Ever since grunts became words, speech has helped us learn, plan, and do amazing things. Our communication has been shaped by twin desires: to be understood and to understand.
With air quality in cities deteriorating over recent years, sustainable mobility solutions are coming into focus. We are at the outset of an eco-cars era.
In response to the ever-changing environments in which we do business, I strongly believe companies have to innovate constantly, not only to survive but to thrive.
Technology lets you see problems in ways my friends and I never could, and it empowers you to help in ways we never could.
What is possible is that digitization leads to entire segments of the population to have little or nothing to do and that could lead to revolution, war or worse.
Artificial intelligence and the Internet of Things are already transforming modern life, from voice-activated personal assistants, to self-parking cars, to self-configuring conference rooms, to systems that help doctors diagnose disease.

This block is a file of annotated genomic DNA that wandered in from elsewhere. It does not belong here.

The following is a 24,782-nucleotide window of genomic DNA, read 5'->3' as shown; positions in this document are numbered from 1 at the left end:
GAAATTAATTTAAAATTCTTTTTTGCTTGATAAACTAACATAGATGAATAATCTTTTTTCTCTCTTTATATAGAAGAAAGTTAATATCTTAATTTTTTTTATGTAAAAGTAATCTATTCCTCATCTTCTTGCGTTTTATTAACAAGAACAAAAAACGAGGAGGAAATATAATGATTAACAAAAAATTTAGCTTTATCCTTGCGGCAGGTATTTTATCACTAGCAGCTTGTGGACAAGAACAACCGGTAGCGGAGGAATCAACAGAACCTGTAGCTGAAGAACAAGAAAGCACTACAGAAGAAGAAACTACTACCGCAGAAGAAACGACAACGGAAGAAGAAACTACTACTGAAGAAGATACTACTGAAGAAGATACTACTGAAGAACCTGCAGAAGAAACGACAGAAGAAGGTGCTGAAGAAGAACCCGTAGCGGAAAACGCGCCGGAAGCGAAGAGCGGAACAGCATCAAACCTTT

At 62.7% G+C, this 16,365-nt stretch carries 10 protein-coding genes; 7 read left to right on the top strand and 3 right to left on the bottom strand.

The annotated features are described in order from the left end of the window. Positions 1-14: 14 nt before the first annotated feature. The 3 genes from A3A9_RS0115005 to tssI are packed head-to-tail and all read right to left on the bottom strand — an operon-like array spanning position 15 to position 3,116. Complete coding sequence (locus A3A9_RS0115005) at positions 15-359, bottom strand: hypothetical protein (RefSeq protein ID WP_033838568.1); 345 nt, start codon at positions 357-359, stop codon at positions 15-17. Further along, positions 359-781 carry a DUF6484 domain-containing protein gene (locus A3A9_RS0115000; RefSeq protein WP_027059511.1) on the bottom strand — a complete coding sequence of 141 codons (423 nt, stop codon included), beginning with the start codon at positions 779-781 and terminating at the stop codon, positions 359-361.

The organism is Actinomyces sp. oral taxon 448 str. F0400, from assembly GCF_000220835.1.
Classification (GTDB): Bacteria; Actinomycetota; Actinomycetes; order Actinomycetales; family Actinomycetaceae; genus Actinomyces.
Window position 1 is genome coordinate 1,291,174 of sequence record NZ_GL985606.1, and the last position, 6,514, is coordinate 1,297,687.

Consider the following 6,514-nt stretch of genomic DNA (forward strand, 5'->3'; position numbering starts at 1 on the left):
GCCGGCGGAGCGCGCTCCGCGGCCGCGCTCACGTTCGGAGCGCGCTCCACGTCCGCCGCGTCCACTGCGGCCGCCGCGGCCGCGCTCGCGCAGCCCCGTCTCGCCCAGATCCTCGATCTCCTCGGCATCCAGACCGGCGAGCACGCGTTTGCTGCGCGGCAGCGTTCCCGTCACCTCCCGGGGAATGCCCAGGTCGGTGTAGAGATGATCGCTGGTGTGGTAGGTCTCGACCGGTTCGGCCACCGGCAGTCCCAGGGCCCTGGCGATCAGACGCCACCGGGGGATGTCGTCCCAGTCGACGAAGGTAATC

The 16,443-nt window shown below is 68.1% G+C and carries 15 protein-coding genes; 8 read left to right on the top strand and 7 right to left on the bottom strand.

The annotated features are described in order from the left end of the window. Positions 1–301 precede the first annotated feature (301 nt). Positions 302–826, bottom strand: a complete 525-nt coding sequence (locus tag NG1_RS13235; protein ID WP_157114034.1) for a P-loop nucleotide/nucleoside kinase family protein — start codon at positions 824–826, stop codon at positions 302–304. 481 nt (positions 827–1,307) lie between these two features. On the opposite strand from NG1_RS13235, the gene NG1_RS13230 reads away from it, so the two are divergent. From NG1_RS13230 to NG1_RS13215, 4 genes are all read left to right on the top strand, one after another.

Employees are forced to give up their interests, spend less time with their families and end up intellectually under-stimulated when businesses believe that quantity matters more than quality time.
The bad news is there are still 793 million people in the world without enough to eat and climate change may have a devastating impact on the agricultural sector of more is not done to mitigate its effects and adapt the world’s food supply.
Last week the company that makes Peugeot and Citroen cars, PSA, purchased the European division of General Motors which makes Opel and Vauxhall vehicles.
"BlaBlaCar’s core mission is to create a global people-powered travel solution, connecting drivers with empty seats to passengers so that they can share their car rides over long-distance journeys."